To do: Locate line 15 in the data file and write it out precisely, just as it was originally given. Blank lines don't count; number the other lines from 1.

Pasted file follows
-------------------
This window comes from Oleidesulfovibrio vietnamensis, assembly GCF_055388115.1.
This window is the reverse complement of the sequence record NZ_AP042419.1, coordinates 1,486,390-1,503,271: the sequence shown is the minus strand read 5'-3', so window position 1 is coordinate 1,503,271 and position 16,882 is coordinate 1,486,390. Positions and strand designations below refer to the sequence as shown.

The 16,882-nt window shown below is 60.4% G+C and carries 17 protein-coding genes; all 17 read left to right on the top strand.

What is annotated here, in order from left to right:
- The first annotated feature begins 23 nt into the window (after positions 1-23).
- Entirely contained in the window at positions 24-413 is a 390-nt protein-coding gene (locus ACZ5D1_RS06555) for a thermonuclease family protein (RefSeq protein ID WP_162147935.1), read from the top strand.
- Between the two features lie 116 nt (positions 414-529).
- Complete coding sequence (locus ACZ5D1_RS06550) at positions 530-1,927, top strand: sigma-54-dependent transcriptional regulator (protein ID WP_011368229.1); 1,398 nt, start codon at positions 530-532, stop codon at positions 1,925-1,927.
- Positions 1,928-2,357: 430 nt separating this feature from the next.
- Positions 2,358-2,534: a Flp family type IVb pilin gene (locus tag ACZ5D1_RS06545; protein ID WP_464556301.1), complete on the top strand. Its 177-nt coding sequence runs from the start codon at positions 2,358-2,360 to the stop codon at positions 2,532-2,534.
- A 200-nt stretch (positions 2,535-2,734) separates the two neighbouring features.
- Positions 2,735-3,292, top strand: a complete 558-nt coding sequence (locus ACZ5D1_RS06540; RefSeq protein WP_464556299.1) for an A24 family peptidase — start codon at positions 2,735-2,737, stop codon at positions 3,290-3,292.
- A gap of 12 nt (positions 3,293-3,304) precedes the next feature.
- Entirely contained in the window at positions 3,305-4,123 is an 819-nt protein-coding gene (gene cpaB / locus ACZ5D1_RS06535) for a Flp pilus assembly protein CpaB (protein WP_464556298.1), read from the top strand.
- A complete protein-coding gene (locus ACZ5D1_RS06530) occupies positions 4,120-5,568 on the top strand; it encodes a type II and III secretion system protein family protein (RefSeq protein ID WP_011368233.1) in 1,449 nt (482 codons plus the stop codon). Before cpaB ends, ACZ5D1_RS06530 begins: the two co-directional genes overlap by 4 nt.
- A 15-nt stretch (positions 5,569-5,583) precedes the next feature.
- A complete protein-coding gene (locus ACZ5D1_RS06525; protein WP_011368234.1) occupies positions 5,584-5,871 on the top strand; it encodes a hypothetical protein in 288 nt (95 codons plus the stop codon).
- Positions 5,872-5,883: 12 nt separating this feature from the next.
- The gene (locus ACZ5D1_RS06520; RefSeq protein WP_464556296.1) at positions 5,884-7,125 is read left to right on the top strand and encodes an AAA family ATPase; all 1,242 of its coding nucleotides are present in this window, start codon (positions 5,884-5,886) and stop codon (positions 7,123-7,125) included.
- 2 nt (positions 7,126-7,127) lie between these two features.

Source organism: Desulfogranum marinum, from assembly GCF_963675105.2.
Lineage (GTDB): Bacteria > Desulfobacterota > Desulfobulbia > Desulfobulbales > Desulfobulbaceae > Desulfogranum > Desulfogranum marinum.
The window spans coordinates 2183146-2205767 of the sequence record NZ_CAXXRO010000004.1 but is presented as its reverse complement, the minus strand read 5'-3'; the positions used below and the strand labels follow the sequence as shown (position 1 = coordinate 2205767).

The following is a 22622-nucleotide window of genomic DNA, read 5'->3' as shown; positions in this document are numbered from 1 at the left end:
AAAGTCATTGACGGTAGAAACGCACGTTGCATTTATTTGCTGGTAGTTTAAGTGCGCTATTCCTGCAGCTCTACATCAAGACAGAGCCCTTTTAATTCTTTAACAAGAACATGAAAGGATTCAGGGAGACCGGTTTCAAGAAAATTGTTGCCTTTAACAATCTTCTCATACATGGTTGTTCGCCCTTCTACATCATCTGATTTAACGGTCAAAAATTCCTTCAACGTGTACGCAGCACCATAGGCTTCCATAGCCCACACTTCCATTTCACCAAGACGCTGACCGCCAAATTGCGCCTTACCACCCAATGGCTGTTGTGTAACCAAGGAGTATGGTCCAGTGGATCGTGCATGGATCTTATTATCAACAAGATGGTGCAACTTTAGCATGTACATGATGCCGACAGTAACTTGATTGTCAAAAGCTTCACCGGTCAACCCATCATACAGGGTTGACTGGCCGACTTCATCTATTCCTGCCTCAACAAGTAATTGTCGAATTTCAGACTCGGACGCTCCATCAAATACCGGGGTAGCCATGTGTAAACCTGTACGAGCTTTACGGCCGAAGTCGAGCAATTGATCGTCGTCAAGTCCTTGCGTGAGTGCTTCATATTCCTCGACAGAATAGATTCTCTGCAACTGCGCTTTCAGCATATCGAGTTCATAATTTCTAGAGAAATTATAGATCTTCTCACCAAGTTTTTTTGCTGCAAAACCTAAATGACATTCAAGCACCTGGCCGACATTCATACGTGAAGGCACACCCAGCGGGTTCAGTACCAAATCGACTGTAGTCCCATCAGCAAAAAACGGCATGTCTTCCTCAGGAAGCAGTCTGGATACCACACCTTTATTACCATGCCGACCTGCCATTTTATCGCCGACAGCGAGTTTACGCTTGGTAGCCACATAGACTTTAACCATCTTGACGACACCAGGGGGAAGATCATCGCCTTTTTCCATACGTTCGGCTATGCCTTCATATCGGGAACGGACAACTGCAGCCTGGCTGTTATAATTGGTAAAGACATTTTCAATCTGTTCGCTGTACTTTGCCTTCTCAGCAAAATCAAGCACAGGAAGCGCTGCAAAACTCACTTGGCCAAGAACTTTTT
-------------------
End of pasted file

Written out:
- A complete protein-coding gene (locus ACZ5D1_RS06530) occupies positions 4,120-5,568 on the top strand; it encodes a type II and III secretion system protein family protein (RefSeq protein ID WP_011368233.1) in 1,449 nt (482 codons plus the stop codon). Before cpaB ends, ACZ5D1_RS06530 begins: the two co-directional genes overlap by 4 nt.